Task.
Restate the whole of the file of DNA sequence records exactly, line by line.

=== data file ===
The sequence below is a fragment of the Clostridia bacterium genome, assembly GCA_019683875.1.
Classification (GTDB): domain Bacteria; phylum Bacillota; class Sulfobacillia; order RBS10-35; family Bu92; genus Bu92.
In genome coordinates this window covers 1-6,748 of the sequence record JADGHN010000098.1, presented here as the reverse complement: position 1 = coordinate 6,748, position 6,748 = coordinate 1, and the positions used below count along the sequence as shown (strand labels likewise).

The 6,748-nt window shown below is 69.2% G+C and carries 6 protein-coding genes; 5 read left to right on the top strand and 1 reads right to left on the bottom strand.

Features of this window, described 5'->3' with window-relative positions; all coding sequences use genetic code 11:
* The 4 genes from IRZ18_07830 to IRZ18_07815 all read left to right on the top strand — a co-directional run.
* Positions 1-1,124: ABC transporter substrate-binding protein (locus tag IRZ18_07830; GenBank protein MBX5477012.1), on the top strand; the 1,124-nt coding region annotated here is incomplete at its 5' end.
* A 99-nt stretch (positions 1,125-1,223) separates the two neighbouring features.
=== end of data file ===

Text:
The sequence below is a fragment of the Clostridia bacterium genome, assembly GCA_019683875.1.
Classification (GTDB): domain Bacteria; phylum Bacillota; class Sulfobacillia; order RBS10-35; family Bu92; genus Bu92.
In genome coordinates this window covers 1-6,748 of the sequence record JADGHN010000098.1, presented here as the reverse complement: position 1 = coordinate 6,748, position 6,748 = coordinate 1, and the positions used below count along the sequence as shown (strand labels likewise).

The 6,748-nt window shown below is 69.2% G+C and carries 6 protein-coding genes; 5 read left to right on the top strand and 1 reads right to left on the bottom strand.

Features of this window, described 5'->3' with window-relative positions; all coding sequences use genetic code 11:
* The 4 genes from IRZ18_07830 to IRZ18_07815 all read left to right on the top strand — a co-directional run.
* Positions 1-1,124: ABC transporter substrate-binding protein (locus tag IRZ18_07830; GenBank protein MBX5477012.1), on the top strand; the 1,124-nt coding region annotated here is incomplete at its 5' end.
* A 99-nt stretch (positions 1,125-1,223) separates the two neighbouring features.